One of the people mentioned as a candidate is Ahmadinejad’s chief of staff, Esfandiar Rahim Mashaei, but he is extremely controversial (PBS) within the conservative camp. Some people have suggested he’s a reformist at heart. He has antagonized quite a few people. Some people have also accused both Ahmadinejad and Mashaei of pursuing a policy that purges clerics out of the political process in Iran. It’s not even clear if Mashaei will be allowed to run as a presidential candidate, given the Iranian system in which candidates have to be vetted by a special commission. The public positions Mashaei has taken in support of traditional Iranian pre-Islamic holidays, like Nowruz, suggests that what he–or someone else from that camp–would like to do is attract voters who in previous elections voted for reformist candidates. So, they are people who are trying to expand their base because otherwise they may not have a lot of support within the population. Iranian politics have become so opaque and so difficult to predict that it is hard to tell what is going on.
Is the Iranian government concerned about what is happening in the Arab world? Are the leaders worried that the revolution might cross their borders? The February crackdown suggests they are.
They do watch events in the region. Not only because of what might happen inside Iran, but also because of their own geo-political interests in the region. They’re quite happy about some developments, and in other cases they have tremendous concern. Like the United States, the Iranian government looks at what is happening in the Arab world in a very differentiated manner. When events began to open up democracies in Tunisia and Egypt, the Iranians had quite a bit of concern about implications inside Iran. In fact Ayatollah Khamenei gave a Friday prayer speech that was partially in Arabic, and many people in Iran thought that was an attempt to try to reframe the events that were going on in Egypt and Tunisia as an extension of an Islamic revolution rather than a democracy protest movement.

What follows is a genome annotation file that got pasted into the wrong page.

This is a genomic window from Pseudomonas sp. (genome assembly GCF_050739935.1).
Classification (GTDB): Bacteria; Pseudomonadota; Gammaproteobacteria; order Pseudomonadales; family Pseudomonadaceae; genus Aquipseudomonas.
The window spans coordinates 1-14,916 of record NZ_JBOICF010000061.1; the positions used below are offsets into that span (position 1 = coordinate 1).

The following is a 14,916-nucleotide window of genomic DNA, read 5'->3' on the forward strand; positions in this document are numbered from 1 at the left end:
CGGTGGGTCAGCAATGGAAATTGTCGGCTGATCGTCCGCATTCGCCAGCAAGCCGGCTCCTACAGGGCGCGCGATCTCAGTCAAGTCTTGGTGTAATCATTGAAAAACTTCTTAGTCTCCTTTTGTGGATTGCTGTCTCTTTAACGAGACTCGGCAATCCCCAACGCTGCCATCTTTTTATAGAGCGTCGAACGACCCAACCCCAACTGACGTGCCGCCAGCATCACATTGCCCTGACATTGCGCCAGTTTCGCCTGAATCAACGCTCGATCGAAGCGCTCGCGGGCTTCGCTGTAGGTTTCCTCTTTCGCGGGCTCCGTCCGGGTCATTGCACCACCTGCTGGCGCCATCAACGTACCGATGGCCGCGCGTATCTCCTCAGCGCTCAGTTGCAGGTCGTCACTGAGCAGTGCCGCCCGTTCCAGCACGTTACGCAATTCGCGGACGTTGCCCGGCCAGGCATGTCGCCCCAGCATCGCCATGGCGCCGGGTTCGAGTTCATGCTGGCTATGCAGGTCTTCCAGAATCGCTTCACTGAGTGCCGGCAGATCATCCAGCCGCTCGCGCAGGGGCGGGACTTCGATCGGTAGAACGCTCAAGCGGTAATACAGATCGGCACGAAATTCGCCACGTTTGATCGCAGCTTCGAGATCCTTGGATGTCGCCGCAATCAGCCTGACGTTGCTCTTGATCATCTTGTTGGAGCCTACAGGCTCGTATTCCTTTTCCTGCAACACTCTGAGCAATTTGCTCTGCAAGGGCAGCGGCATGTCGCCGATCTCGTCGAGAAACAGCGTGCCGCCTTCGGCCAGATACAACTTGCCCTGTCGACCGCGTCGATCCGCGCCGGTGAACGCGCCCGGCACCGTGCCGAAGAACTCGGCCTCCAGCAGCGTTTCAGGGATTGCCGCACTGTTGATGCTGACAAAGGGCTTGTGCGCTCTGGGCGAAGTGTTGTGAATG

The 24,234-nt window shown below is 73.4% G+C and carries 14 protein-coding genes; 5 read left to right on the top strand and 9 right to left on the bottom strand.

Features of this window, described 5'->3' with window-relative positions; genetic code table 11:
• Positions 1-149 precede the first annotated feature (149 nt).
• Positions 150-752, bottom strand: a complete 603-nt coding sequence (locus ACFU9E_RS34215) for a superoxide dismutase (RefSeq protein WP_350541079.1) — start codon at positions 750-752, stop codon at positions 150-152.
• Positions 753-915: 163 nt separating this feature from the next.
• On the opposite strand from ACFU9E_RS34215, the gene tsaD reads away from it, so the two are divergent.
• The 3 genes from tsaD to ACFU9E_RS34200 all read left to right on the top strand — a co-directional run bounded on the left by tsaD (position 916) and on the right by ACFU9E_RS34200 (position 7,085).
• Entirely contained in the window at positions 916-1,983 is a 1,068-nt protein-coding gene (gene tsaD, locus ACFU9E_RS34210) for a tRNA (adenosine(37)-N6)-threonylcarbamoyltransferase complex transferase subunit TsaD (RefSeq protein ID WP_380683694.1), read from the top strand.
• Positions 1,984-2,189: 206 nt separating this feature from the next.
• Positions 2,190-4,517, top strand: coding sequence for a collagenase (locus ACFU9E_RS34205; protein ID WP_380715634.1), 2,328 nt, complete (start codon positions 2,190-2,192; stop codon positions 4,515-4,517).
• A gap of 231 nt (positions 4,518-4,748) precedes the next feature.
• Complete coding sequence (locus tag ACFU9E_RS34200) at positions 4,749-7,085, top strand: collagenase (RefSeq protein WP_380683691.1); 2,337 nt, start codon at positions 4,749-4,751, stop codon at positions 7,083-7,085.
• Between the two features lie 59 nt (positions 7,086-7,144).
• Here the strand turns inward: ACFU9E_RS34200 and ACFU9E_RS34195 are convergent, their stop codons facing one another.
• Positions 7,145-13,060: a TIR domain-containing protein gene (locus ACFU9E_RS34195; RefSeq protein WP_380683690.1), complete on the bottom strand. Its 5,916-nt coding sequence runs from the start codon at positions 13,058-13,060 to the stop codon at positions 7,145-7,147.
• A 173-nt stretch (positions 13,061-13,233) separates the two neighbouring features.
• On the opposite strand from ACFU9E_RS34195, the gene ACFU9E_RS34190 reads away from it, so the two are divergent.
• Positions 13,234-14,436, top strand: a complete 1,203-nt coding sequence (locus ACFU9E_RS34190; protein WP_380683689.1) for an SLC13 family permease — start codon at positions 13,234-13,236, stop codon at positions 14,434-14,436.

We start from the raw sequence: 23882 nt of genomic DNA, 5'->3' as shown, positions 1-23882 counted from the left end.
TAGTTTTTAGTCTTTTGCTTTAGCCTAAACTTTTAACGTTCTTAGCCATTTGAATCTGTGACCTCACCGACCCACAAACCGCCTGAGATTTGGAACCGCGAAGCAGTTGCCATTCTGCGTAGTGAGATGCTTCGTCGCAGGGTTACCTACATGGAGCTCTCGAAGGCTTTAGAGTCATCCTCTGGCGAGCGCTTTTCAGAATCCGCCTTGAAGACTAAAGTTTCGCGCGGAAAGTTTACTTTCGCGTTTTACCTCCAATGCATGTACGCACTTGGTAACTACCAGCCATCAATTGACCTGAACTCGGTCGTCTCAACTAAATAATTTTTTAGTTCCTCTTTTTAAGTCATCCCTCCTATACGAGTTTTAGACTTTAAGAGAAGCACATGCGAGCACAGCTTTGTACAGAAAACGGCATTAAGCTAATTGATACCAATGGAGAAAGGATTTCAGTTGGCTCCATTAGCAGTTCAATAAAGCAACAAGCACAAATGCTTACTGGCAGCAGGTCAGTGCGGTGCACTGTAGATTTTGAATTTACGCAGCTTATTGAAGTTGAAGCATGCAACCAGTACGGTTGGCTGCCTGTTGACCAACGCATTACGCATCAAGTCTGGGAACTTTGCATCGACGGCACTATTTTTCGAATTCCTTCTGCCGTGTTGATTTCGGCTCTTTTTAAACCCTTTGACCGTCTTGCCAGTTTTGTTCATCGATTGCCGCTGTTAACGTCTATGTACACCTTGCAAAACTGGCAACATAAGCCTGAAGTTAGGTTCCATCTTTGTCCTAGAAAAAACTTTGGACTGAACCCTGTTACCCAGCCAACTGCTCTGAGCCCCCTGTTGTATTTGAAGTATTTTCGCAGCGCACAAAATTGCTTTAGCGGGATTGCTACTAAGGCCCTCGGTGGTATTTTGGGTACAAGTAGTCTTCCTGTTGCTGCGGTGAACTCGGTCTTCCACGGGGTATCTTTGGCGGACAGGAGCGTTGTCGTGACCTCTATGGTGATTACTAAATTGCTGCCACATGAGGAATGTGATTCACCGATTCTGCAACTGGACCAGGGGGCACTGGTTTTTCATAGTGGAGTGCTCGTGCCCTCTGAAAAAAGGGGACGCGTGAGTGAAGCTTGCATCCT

But at the geopolitical level, Iranians judged that the sentiment of the Arab public will ultimately be more along the same lines the Iranians have taken in terms of their positions on the Arab/Israeli conflict. So, democratization in Egypt and Tunisia is something that Iranian leaders see as positive. On the other hand, the Iranian leaders have approached the Libyan crisis with ambivalence. They have condemned Qaddafi, [but] they have serious concerns about American and NATO’s military involvement in Libya and have tried to frame the American involvement in terms of oil interests and compare that to lack of attention on the part of the United States in terms of the suppression in Bahrain [where a Shiite majority has been subjected to repression by the ruling Sunni monarchy]. They have tried to highlight hypocrisy that they consider to represent American foreign policy. On the other hand, they’ve been very quiet about what is happening in Syria. You hardly can find any reporting of Syrian protests because, obviously, any change in Syria–an important ally–represents a major concern to Iranian interests. Like everyone else in the region, they really do not know where all these things are going. The fluidity of the situation makes the coming year for Iran very important, because the Iranians are trying to figure out how these major regional changes will impact Iran’s regional interests as well as its domestic politics.
After holding out offers of friendship to Iran when Obama first became president, the administration now seems to have changed its policy and seems much tougher on human rights issues and critical of the Iranian leadership. Is the relationship frozen now?
It looks like it. Obama in his first New Years [Nowruz] message to Iran in 2009 spoke not only to the Iranian people but to the leader of the Islamic Republic, in effect acknowledging the legitimacy (WSJ) of the Islamic Republic. In his New Year message last month, there was no talking to the leaders of the Islamic Republic. There was direct conversation with the Iranian people, a statement that the United States stands by them, [but] no references to United States’ respect for religion and Islam, [and instead] a reference to the glorious history of the Persian Empire. The policy orientation toward Iran has become much more hard-line. The Obama administration still maintains that its objective is to change the behaviour of Iran and not change the regime. But Obama’s language was ambiguous in that regard.